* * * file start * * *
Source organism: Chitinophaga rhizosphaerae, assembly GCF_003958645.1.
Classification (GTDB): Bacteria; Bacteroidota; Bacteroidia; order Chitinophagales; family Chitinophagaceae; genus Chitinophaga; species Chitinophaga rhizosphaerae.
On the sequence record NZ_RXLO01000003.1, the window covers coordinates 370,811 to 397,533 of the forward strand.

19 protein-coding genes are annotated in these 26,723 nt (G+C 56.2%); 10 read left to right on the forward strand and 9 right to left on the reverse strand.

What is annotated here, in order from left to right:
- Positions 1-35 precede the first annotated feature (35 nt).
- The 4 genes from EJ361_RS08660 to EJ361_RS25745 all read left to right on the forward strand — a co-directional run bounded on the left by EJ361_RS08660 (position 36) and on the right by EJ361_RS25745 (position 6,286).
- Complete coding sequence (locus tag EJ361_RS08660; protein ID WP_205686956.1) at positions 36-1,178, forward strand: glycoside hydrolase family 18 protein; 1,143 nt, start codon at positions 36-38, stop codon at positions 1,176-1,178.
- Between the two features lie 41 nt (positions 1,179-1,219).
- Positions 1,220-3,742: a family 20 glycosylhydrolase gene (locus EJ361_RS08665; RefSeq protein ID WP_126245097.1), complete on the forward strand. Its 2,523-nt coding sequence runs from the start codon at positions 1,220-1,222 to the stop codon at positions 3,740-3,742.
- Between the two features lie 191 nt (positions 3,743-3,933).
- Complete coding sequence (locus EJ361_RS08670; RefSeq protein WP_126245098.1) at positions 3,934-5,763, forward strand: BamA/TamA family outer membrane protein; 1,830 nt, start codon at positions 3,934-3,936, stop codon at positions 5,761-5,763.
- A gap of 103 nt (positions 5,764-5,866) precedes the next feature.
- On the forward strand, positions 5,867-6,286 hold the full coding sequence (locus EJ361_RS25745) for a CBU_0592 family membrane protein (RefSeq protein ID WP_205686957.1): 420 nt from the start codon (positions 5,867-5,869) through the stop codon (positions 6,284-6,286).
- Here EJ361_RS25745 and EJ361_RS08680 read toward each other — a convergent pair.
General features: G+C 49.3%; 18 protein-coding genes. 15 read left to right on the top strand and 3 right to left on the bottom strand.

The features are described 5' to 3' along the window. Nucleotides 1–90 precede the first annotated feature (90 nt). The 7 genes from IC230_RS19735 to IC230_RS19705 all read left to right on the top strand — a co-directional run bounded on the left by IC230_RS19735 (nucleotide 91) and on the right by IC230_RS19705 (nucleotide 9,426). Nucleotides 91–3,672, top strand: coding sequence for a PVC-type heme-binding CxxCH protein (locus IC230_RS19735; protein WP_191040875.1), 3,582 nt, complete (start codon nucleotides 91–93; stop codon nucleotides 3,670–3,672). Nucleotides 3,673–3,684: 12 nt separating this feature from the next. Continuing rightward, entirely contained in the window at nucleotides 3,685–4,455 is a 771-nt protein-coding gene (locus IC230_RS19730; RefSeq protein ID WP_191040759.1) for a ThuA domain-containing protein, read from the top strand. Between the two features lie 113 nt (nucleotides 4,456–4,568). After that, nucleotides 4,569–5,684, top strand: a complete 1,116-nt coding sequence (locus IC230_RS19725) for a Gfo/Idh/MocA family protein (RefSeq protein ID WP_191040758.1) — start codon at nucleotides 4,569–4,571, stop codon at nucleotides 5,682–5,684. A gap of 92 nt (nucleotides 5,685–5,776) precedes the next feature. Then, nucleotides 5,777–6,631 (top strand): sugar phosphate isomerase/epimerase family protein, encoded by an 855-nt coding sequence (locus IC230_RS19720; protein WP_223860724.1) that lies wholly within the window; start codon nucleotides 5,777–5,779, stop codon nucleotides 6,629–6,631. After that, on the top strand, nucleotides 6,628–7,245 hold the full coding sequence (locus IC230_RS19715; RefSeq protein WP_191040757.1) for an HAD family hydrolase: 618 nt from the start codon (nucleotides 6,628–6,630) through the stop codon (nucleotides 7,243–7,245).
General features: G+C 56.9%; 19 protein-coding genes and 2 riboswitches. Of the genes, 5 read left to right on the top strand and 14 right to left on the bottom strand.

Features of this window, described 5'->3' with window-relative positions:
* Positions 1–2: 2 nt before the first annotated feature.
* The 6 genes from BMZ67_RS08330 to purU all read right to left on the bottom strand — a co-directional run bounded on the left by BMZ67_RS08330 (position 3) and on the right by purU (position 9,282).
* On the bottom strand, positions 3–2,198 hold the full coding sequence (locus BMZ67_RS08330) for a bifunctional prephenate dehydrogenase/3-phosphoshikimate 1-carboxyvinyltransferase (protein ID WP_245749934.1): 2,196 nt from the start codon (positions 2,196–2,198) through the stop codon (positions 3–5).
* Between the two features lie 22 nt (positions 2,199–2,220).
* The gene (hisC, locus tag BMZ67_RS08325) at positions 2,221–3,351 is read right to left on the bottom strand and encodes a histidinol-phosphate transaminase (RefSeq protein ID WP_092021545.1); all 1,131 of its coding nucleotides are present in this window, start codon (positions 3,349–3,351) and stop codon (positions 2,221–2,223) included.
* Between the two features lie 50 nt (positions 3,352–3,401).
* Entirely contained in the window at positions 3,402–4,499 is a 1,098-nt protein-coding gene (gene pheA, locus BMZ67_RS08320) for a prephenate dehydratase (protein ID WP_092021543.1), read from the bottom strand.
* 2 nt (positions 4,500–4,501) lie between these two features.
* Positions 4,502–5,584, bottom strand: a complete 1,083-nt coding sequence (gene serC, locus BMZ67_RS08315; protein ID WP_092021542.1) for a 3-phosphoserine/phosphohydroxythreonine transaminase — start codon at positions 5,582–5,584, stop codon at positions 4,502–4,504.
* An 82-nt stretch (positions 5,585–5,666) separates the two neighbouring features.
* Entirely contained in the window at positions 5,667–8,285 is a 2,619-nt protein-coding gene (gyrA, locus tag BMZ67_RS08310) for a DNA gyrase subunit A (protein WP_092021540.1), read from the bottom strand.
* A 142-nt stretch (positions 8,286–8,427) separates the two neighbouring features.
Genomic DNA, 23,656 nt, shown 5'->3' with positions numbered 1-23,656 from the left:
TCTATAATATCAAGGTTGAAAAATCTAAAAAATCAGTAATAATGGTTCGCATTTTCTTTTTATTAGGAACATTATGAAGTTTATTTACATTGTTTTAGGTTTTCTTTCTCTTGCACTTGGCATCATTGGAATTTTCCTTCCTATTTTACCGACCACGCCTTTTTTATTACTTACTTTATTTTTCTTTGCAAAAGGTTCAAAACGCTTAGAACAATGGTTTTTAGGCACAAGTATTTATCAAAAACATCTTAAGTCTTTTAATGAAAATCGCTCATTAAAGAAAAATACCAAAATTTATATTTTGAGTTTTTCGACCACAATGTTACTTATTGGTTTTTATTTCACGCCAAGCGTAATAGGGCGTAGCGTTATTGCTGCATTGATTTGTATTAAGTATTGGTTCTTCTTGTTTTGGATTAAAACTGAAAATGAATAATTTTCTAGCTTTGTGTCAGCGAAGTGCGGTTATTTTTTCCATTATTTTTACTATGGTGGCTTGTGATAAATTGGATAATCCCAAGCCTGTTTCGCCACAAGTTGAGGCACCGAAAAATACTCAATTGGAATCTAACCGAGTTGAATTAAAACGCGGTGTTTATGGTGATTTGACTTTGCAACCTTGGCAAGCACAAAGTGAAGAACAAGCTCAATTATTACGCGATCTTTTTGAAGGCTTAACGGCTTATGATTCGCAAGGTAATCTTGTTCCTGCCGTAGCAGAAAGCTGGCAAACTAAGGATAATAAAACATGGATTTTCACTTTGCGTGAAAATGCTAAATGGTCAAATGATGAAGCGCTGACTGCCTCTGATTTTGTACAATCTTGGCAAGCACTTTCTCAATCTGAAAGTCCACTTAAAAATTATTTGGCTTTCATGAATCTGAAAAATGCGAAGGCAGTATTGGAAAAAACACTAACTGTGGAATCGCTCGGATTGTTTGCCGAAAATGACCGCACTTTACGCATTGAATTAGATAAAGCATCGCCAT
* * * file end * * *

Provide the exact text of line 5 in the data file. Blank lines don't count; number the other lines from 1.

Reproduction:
What is annotated here, in order from left to right: